7. Sep 3, 2013
    8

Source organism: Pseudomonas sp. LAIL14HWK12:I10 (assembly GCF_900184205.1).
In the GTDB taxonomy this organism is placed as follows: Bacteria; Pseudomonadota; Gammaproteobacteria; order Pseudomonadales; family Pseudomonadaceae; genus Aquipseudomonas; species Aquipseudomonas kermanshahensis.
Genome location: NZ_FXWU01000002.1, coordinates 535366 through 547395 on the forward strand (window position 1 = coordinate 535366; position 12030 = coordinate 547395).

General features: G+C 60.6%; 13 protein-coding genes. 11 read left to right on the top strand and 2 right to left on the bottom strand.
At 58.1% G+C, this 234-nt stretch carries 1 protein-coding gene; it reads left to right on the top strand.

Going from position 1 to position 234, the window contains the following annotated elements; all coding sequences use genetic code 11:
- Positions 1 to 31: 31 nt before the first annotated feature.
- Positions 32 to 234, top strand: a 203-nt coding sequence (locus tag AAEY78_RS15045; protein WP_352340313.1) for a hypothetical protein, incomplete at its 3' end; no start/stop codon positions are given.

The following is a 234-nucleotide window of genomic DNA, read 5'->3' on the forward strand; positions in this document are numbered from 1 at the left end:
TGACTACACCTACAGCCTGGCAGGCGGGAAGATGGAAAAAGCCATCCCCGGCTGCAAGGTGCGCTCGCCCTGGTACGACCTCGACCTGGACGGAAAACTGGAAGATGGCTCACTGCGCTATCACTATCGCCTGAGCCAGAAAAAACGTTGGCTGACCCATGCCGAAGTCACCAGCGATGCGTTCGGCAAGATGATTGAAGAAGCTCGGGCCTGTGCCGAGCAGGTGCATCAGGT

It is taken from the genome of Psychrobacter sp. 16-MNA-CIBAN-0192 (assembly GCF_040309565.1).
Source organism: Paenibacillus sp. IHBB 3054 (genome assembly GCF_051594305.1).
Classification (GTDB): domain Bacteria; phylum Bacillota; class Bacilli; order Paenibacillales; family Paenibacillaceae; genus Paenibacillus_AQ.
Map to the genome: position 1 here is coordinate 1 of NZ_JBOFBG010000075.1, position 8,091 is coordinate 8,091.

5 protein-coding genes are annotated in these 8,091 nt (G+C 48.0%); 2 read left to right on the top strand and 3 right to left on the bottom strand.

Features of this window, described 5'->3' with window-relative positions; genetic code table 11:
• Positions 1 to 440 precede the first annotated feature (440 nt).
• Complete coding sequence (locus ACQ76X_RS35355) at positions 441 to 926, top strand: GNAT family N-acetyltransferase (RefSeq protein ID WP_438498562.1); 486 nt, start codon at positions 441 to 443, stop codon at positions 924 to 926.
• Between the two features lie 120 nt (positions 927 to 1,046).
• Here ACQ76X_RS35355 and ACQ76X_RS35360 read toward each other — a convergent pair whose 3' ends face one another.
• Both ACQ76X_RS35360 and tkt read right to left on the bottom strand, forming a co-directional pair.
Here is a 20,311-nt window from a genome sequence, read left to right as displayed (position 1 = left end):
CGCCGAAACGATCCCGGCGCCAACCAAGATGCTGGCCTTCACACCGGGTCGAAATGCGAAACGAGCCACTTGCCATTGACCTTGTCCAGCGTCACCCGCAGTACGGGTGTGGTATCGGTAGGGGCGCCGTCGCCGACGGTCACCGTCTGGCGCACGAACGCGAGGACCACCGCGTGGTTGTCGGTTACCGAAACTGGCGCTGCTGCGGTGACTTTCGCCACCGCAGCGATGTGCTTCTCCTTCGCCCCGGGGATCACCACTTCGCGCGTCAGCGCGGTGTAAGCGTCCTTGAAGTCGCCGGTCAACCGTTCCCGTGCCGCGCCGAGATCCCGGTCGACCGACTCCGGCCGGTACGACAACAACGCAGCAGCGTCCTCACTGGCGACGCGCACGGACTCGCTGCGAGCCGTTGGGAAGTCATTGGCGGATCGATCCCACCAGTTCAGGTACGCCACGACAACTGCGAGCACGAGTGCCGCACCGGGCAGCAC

Dalla natia Inghilterra, nella seconda metà del Settecento Carolina Matilde va in sposa al re di Danimarca Cristiano VII, un giovane farfallone e sospettato di non avere tutti i lunedì a posto che, alla lunga, si dimostrerà migliore della bigotta corte che lo circonda. Il sovrano subisce il fascino del medico tedesco Struensee, che porta a corte e riesce a far mettere in pratica le idee illuministiche che si stanno diffondendo un po’ ovunque in Europa. Il buon dottore affascina anche Carolina, lontana da Cristiano ormai da anni, ma la loro appassionata storia d’amore finisce per aiutare la bieca restaurazione che, guidata dalla regina vedova (Trine Dyrholm), cancella il tutto nel sangue: una battaglia persa, ma la guerra sarà vinta dalla generazione successiva, come informano le didascalie finali. Con un anno di ritardo e in un periodo sfortunato (solo quattro spettatori in sala), arriva sui nostri schermi questo bel film danese in costume che, grazie a una struttura classica anche se uno dei produttori esecutivi Lars Von Trier e a una confezione assai curata, stato candidato all’Oscar come miglior film straniero e vincitore, a Berlino nel 2012, del premio alla sceneggiatura e al miglior attore. Mikkel Boe Følsgaard disegna con finezza la complessa personalità di Cristiano, nel quale la fragile psiche finisce per mettere in ombra le qualità che pure ci sono, riuscendo a farsi preferire di poco in un cast protagonista di una prova d’insieme maiuscola. Il più affermato Mads Mikkelsen dà vita a uno Struensee che sa di rischiare per il proprio comportamento, pubblico e privato, ma decide comunque di andare avanti (anche perché, forse, il potere gli piace?) mentre la svedese Alicia Vikander vista di recente come Kitty in ‘Anna Karenina’ ricostruisce con la giusta delicatezza la figura di Carolina, ragazza alla quale la vita ha regalato ben pochi momenti di gioia; attorno a loro, anche i ruoli secondari sono estremamente efficaci, con menzione speciale per il perfido Høegh-Guldberg di David Dencik. A guidarli c’è il regista Nikolaj Arcel che sceneggia assieme a Rasmus Heisterberg un romanzo di Bodil Steensen-Leth ricostruendo una Danimarca che, ai tempi, era uno dei Paesi più retrivi d’Europa, con una nobiltà di nessun pregio e un popolo sottomesso che, nelle campagne, era ancora legato alla servitù della gleba: Copenaghen grigia e senza luce, oltre che infestata dai topi, mentre nelle aree rurali sono palpabili la miseria e la paura dei signori. Insomma si potrebbe dire che c’è del marcio in Danimarca, se Cristiano non proibisse esplicitamente la citazione nel suo primo incontro con Struensee condotto a colpi di frasi rubate alle opere di Shakespeare: di certo, le figure principali si trovano davanti a delle scelte difficilissime e il regista li accompagna con affetto anche negli inevitabili errori. La sceneggiatura alterna con abilità i punti di vista dei singoli personaggi e, pur patendo un eccesso di didascalismo nel finale (centotrenta minuti sono forse un po’ troppi), trova il giusto equilibro fra lo svolgimento sentimentale e quello politico: anche lo spettatore non danese viene accompagnato nelle svolte della vicenda spostandosi tra le grandi, fredde stanze del palazzo reale e il verde di giardini o brughiere dove ogni tanto brilla anche il sole. Expand